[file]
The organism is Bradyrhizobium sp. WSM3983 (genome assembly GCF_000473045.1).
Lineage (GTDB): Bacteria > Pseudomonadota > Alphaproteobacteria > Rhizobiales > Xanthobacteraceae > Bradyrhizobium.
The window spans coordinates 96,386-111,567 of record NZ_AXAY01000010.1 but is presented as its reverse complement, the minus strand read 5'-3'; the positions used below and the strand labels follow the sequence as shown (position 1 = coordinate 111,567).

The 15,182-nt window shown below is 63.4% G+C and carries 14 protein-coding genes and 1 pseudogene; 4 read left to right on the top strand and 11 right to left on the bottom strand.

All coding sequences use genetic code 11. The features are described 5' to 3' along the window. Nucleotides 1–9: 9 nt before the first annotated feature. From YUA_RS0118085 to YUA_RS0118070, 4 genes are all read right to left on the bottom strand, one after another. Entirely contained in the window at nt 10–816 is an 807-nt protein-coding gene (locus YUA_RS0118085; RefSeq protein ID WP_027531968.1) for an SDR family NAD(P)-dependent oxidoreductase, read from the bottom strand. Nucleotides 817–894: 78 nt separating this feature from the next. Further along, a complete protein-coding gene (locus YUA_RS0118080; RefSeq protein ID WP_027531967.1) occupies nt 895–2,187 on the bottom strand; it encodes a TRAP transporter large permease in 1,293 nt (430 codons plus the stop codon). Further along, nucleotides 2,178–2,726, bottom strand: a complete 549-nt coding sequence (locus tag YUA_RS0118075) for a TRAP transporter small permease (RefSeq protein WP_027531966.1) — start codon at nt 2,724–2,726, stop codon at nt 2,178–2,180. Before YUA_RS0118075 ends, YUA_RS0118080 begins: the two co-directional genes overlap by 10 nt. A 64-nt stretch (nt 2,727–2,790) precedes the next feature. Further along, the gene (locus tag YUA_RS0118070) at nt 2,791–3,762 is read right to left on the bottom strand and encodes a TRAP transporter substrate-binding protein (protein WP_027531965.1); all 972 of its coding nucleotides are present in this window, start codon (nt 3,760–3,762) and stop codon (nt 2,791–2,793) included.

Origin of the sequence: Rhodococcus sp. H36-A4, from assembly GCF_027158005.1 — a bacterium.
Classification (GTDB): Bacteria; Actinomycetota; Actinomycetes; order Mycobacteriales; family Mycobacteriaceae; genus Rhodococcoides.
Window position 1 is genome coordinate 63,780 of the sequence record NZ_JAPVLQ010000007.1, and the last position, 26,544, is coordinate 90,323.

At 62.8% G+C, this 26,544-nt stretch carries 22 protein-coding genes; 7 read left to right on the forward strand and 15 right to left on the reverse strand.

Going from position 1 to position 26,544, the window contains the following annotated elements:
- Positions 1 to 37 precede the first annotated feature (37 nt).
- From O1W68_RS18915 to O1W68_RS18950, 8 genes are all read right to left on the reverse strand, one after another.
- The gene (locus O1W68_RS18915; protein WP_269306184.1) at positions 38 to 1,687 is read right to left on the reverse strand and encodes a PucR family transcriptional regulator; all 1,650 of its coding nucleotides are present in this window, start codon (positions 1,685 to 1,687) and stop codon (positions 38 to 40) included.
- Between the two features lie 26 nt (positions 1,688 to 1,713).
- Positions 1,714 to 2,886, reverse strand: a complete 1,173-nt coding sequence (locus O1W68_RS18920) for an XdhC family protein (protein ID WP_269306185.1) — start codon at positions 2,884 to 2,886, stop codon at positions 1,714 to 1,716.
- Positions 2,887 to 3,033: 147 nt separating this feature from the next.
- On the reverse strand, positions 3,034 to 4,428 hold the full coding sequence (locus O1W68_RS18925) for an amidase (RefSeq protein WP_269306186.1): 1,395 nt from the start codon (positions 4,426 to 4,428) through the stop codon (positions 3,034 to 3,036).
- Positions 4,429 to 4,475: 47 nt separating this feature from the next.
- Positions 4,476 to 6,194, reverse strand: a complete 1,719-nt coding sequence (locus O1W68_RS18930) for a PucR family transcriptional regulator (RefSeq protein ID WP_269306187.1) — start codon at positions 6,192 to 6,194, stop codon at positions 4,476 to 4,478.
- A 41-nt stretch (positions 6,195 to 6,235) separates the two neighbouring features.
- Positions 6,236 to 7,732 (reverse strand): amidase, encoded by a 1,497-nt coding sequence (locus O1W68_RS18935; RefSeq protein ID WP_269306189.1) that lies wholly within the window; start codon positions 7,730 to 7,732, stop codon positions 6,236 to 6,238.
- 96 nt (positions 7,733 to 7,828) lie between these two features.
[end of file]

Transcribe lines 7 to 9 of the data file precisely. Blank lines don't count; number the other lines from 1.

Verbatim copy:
Classification (GTDB): Bacteria; Actinomycetota; Actinomycetes; order Mycobacteriales; family Mycobacteriaceae; genus Rhodococcoides.
Window position 1 is genome coordinate 63,780 of the sequence record NZ_JAPVLQ010000007.1, and the last position, 26,544, is coordinate 90,323.

At 62.8% G+C, this 26,544-nt stretch carries 22 protein-coding genes; 7 read left to right on the forward strand and 15 right to left on the reverse strand.